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If a bank act as principal, should it be charging on comission base?

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Generally not. Agents, for example brokers charge on commission base. If a bank acts as principal, it makes a market in securities, buys and sells securities for his own account.

When a bank sells securities in a principal capacity, it usually increases the securities' price over the price it paid to buy the securities. This price increase is called mark up.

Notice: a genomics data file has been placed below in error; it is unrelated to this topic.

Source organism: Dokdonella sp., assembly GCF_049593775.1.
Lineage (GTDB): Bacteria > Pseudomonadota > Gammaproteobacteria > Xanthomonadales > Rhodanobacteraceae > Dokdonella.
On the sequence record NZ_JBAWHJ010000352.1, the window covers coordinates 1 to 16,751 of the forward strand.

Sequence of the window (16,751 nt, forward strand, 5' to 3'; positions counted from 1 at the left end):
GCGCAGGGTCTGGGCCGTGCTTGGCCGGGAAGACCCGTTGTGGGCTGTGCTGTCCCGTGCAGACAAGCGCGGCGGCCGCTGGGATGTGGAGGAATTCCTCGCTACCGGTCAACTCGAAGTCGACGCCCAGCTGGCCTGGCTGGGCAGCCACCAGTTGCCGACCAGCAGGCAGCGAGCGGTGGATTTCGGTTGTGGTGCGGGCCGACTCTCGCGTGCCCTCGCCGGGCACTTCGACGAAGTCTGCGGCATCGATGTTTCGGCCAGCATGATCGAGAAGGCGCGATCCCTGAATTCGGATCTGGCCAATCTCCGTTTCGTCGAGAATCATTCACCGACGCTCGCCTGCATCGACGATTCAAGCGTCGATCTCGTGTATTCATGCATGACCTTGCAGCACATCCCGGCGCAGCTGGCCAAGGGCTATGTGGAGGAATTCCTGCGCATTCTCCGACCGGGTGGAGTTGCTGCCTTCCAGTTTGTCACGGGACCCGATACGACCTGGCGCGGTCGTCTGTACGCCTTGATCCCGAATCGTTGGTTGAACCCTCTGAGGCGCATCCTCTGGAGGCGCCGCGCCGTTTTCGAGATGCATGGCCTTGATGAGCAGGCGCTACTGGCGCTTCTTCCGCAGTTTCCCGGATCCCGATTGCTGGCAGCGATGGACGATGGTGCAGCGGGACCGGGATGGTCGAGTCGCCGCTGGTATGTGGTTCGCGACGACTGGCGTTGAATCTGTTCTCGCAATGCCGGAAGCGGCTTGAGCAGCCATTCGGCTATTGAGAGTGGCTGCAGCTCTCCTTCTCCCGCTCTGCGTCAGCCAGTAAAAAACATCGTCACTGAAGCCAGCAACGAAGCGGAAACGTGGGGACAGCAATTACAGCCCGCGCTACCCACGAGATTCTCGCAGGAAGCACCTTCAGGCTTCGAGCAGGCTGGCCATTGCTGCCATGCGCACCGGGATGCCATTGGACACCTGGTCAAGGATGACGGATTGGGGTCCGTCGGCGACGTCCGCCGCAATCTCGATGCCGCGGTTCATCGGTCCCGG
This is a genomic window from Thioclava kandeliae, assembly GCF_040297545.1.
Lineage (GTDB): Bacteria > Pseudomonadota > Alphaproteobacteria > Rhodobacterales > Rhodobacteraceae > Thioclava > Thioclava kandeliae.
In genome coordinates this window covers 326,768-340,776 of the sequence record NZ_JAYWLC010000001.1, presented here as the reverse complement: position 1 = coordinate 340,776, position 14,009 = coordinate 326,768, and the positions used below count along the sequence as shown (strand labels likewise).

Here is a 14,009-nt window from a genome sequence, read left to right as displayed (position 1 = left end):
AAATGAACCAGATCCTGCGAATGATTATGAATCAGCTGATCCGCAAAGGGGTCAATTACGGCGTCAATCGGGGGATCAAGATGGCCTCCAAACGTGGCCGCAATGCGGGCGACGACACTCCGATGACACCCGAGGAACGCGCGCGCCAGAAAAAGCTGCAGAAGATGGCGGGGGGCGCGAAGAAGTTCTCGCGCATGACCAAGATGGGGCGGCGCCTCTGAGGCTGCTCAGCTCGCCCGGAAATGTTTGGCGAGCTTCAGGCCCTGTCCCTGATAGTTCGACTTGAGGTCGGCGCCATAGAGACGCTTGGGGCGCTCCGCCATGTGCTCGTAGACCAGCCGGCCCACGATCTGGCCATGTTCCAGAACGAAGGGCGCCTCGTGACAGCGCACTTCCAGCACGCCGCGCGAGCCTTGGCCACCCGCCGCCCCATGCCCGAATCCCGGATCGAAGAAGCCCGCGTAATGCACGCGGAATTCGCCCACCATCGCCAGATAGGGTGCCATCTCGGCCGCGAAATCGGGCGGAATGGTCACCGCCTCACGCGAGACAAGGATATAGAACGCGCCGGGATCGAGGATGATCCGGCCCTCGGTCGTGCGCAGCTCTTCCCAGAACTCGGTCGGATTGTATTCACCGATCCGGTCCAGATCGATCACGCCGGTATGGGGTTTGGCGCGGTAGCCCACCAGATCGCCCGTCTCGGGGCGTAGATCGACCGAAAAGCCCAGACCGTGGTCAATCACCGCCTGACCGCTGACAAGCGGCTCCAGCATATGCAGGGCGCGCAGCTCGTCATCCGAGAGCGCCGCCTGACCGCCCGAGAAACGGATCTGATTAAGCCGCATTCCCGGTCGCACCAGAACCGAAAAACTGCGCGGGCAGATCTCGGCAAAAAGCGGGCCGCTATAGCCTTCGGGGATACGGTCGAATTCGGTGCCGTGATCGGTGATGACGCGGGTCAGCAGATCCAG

If a bank buys securities from its customers, it offers a price that includes a mark-down from the price the bank can get from another dealer. Thus the mark-up and mark-down are the bank's compensation for its transaction services, it should not charge commission. But this may depend on the contract the bank concludes with its customers.

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